How to Use the get_loc() Function in Pandas

Often you may want to get the integer location of a particular label in a pandas DataFrame.

The easiest way to do so is by using the get_loc() function, which uses the following syntax:



  • key: The label whose integer location you would like to retrieve

In most cases you will use this function to retrieve the integer location of a particular column name in a pandas DataFrame but it can also be used to retrieve the integer location of a particular label based on a specific row value as well.

The following example shows how to use the get_loc() function in practice with a pandas DataFrame.

Example: How to Use the get_loc() Function in Pandas

Suppose we create the following pandas DataFrame that contains information about various basketball players:

import pandas as pd

#create DataFrame
df = pd.DataFrame({'team': ['A', 'A', 'B', 'B', 'C', 'C', 'C', 'D'],
                   'points': [12, 18, 18, 22, 30, 41, 12, 29],
                   'assists': [8, 10, 11, 11, 7, 12, 8, 5],
                   'rebounds': [10, 9, 18, 20, 13, 10, 7, 3]})

#view DataFrame

  team  points  assists  rebounds
0    A      12        8        10
1    A      18       10         9
2    B      18       11        18
3    B      22       11        20
4    C      30        7        13
5    C      41       12        10
6    C      12        8         7
7    D      29        5         3

Suppose that we would like to retrieve the integer location of the column named assists.

We can use the following syntax with the get_loc() function to do so:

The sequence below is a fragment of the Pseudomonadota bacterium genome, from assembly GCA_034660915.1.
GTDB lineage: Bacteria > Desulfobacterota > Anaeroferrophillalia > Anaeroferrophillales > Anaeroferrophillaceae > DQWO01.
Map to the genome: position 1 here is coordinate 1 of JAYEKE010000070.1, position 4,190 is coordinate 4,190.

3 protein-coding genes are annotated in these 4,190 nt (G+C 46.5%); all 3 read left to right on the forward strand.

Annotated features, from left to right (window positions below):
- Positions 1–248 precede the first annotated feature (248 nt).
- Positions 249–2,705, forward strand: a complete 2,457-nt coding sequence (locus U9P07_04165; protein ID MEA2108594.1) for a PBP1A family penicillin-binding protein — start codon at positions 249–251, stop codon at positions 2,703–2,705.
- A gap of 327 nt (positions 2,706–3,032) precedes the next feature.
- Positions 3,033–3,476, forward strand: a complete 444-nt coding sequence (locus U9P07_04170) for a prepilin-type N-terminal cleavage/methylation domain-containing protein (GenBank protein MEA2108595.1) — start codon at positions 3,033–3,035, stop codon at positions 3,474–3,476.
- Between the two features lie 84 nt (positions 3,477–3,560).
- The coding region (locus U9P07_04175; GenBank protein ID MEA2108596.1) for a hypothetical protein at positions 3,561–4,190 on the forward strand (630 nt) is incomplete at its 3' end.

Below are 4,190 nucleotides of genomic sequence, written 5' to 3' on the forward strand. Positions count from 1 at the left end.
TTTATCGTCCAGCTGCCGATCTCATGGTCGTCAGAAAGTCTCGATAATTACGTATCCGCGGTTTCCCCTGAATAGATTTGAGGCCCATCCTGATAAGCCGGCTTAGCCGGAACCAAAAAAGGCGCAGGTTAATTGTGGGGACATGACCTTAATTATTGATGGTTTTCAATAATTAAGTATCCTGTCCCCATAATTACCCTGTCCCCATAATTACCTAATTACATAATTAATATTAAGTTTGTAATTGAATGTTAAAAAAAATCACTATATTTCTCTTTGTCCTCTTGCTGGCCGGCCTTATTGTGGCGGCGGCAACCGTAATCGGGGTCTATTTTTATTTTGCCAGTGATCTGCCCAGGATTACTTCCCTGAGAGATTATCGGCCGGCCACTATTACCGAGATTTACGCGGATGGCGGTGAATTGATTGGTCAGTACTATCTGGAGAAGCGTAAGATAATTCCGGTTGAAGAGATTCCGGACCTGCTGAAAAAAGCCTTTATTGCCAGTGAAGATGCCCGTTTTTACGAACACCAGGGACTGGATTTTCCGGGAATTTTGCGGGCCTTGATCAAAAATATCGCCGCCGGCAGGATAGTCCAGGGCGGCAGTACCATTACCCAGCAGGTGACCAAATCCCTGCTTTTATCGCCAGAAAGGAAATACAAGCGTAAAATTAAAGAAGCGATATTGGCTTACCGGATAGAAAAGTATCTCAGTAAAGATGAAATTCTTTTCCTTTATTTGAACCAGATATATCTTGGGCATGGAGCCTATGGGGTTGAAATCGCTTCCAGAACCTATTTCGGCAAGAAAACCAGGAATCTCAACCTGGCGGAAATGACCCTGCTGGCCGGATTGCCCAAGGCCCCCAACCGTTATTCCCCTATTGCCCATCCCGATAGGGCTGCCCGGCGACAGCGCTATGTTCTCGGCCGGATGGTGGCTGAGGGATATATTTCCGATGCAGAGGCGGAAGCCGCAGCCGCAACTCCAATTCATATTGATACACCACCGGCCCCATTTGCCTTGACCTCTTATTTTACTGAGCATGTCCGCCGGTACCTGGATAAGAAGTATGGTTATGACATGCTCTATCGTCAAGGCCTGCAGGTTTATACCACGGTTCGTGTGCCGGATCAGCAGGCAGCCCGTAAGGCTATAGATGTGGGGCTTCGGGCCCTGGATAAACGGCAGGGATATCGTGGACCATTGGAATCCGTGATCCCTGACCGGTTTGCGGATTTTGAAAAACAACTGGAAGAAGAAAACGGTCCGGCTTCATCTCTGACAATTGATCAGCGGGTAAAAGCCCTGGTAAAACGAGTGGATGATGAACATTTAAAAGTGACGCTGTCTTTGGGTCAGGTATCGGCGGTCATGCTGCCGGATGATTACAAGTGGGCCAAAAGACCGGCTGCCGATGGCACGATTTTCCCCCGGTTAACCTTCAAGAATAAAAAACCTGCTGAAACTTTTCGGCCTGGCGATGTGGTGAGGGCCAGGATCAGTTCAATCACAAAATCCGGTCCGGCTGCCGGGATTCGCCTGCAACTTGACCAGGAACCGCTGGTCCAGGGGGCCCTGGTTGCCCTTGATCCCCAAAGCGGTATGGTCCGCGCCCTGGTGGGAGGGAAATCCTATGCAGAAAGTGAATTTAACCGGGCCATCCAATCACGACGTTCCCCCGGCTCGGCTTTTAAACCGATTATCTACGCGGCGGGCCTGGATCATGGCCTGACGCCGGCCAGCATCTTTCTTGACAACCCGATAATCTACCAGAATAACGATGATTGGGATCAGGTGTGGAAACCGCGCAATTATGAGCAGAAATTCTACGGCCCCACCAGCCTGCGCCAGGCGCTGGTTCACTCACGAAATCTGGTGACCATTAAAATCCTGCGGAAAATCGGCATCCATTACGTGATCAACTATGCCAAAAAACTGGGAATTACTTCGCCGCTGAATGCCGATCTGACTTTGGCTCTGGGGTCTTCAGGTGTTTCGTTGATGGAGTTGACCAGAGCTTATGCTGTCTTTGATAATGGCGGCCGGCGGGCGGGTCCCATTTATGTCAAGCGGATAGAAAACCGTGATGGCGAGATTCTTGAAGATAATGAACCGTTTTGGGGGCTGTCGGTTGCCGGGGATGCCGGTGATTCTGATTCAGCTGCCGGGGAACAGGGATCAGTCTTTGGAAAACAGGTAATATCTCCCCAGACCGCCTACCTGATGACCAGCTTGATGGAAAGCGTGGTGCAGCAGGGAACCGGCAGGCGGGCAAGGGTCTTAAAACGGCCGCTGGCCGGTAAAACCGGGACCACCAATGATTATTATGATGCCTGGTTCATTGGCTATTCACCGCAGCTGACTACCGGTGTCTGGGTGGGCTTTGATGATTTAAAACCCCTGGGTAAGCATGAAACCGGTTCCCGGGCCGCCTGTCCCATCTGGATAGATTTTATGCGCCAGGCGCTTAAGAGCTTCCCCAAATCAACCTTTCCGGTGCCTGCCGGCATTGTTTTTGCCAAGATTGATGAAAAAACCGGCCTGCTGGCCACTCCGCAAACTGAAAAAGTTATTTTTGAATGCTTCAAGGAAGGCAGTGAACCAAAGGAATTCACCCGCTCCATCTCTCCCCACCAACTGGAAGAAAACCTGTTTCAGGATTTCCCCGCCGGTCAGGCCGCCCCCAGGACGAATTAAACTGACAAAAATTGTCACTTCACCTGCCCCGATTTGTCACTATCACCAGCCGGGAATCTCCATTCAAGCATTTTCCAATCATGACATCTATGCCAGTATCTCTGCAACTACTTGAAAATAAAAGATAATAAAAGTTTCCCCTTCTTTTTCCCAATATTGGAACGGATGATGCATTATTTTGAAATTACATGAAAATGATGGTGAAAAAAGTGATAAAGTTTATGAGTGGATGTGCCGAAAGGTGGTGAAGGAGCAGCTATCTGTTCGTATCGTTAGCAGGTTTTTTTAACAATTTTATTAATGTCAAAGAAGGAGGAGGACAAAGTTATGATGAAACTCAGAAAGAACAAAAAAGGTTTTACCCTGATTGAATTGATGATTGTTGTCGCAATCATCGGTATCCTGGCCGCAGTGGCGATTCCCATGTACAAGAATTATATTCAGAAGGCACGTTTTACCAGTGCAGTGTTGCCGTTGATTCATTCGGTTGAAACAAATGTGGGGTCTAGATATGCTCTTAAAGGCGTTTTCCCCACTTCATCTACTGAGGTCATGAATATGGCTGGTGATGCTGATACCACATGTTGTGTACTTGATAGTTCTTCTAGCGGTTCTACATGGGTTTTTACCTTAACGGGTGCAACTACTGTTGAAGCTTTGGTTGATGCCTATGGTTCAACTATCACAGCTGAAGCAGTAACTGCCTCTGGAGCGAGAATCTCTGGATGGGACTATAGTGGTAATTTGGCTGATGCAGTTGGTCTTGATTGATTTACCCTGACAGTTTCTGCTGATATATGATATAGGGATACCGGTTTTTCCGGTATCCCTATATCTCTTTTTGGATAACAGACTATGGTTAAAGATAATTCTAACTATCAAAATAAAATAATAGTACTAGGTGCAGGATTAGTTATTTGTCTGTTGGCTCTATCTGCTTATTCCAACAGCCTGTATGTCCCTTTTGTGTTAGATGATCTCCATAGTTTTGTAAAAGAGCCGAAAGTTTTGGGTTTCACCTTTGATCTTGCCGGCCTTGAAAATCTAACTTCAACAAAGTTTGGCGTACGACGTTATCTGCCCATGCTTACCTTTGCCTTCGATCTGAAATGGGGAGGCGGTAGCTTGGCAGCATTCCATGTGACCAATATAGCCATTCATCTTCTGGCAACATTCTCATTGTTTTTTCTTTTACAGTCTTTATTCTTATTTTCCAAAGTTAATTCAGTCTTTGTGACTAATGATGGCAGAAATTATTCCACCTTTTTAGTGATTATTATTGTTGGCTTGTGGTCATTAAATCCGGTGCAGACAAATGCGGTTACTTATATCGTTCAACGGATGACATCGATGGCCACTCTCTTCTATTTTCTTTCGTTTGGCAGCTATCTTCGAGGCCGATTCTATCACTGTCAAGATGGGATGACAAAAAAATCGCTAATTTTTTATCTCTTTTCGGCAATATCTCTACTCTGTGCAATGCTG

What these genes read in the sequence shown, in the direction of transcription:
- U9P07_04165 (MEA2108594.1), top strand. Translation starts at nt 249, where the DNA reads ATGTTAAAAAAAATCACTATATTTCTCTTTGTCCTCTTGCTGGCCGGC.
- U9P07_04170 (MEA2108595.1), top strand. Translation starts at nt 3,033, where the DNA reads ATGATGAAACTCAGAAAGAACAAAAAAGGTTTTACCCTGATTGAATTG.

#retrieve integer location of the column named 'assists'


The output displays a value of 2, which tells us that the column in index position 2 contains the label ‘assists’ as the name.

Note: The first column has an index value of 0.

Note that we used df.columns to retrieve a list of all column names in the DataFrame.

The following syntax shows how to use this function without the get_loc() function:

#print list of columns in DataFrame

Index(['team', 'points', 'assists', 'rebounds'], dtype='object')

The output displays a list of all column names.

Also note that we can combine the get_loc() function with the iloc() function to return an individual element in the DataFrame based on a row index number and column index number.

The following example shows how to do so in practice:

#retrieve element in row index 4 and integer position of the 'assists' column
df.iloc[4, df.columns.get_loc('assists')]

This returns a value of 7, which represents the value in the DataFrame for row index 4 (i.e. the 5th row in the DataFrame) and for the integer of the column represented by ‘assists’ as the label.

Note that the benefit of using get_loc() in this scenario is if we didn’t know ahead of time which integer location the ‘assists’ column had.

For this particular example, we used a DataFrame with only four columns for simplicity.

In practice, the get_loc() function is particularly helpful when you have a DataFrame with hundreds or even thousands of column names and you want to work with a specific column name but aren’t able to easily identify the integer position it has as an index value.

Note: You can find the complete documentation for the get_loc() function in pandas here.

Additional Resources

The following tutorials explain how to perform other common tasks in pandas:

How to Use pct_change() in Pandas
Pandas: How to Use isin() for Multiple Columns
How to Create a Tuple from Two Columns in Pandas

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